Film studies scholar Elisabetta Girelli offers a reflection of the cinematic adaptation of The Sheik, directed by George Melford (1921). Noting the success of the film and its legacy – largely via Valentino’s persistent stardom – Girelli nonetheless argues that “the gender, racial, and geopolitical contexts of The Sheik are persistently troubling.” While noting the offensiveness of the film’s representation of race, sexual violence, and gender roles, Girelli suggests that Valentino’s commodification (his “fetishized appearance and sex-symbol role”) constructs him as “an object of visual pleasure” which reverses “orthodox economies of desire” in which women are more often objects of the cinematic gaze. Girelli concludes that “the film provides an opportunity – for its leading characters as well as for the audience – to try on fictional, unreal identities for the sake of erotic fun” – an offering that was ground-breaking for its time.
Finally, Amira Jarmakani, author of An Imperialist Love Story (2015), offers a reflection on sheikh romance today and the collision of romance, politics and fantasy in contemporary media narratives about the Middle East. In this short essay, Jarmakani reflects on her own work on desert romances and the ways in which they articulate western desires [End Page 3] for protection and security. She considers how romantic discourse is applied to politics – reports of so-called “jihadi brides” – and how neomedievalist rhetoric, which labels the contemporary Middle East as “un-modern,” informs sheikh romance narratives. With “romanticized and orientalized sheikhs ‘way buried’ in our psyches,” Jarmakani concludes that “[w]e would do well to think more about the quotidian romance narratives that animate … imperialist policies.”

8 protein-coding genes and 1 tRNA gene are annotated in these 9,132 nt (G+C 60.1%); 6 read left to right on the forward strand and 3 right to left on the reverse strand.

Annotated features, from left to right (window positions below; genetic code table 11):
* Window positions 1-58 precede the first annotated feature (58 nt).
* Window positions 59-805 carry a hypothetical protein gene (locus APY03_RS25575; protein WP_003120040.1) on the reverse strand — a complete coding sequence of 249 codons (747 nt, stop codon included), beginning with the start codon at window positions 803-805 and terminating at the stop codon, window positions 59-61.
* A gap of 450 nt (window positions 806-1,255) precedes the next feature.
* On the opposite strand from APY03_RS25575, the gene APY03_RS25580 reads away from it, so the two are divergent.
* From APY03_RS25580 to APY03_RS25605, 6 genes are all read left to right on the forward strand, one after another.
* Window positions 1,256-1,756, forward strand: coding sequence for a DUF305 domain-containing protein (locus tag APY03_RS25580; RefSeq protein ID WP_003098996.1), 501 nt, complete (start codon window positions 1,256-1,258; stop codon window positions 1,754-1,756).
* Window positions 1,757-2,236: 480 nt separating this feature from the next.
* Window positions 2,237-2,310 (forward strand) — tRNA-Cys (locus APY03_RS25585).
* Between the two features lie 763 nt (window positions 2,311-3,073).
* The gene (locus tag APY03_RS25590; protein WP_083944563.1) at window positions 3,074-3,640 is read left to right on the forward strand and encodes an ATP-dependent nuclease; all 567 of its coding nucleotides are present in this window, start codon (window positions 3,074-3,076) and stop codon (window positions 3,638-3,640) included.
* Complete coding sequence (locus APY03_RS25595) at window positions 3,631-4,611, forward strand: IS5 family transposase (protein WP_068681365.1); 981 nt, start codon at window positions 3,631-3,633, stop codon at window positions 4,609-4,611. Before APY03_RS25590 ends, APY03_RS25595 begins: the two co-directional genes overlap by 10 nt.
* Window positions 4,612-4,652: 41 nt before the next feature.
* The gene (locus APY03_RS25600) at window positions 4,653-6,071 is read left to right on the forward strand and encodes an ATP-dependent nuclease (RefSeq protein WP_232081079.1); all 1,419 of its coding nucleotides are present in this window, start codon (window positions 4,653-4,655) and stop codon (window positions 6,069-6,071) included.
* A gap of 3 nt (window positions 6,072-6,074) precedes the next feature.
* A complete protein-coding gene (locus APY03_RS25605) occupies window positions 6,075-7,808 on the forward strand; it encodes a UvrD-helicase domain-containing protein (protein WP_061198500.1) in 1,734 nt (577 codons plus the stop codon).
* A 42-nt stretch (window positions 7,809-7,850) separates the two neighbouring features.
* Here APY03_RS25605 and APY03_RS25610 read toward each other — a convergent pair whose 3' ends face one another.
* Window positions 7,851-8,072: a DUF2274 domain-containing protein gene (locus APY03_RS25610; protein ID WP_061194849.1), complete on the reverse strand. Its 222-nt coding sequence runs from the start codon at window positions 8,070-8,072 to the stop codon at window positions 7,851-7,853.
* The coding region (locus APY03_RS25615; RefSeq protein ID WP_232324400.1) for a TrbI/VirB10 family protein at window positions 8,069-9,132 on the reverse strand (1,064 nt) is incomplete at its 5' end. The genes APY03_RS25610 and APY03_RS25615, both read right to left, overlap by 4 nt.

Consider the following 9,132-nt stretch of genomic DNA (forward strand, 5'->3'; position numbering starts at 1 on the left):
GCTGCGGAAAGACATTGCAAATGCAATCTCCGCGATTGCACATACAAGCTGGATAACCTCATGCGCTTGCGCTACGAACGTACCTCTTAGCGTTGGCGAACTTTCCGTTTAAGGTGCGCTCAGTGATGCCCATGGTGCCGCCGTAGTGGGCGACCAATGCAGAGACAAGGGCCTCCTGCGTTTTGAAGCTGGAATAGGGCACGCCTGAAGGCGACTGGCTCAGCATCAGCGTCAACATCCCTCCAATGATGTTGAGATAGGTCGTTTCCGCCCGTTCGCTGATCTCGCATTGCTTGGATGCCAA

3. Review of scholarship; learning and teaching The Sheik; author interview
The final section of this issue comprises items for use by teachers, scholars, students and readers, namely a review essay of scholarship on The Sheik, a reflection on learning and teaching the text, and an interview with an author of contemporary sheikh romance.
Amy Burge and Rachel Robinson’s review essay summarises and synthesises existing scholarship on The Sheik. The essay’s three sections – Context, Themes and Legacy – offer a structured outline of critical work on The Sheik and sheikh romance. In Context, the authors summarise historical influences on The Sheik, E. M. Hull’s biography, the novel’s release and reception, and the film adaptation. In Themes, the principal scholarly approaches to The Sheik are set out in detail: gender; race and the postcolonial; and the text’s relationship to modernism. Finally, in Legacy, the focus shifts to twentieth- and twenty-first-century sheikh romance, reviewing critical work on the hero, the heroine, abduction and sexual violence, and the desert setting. Throughout, Burge and Robinson signpost individual scholarly works and indicate key critics for each section.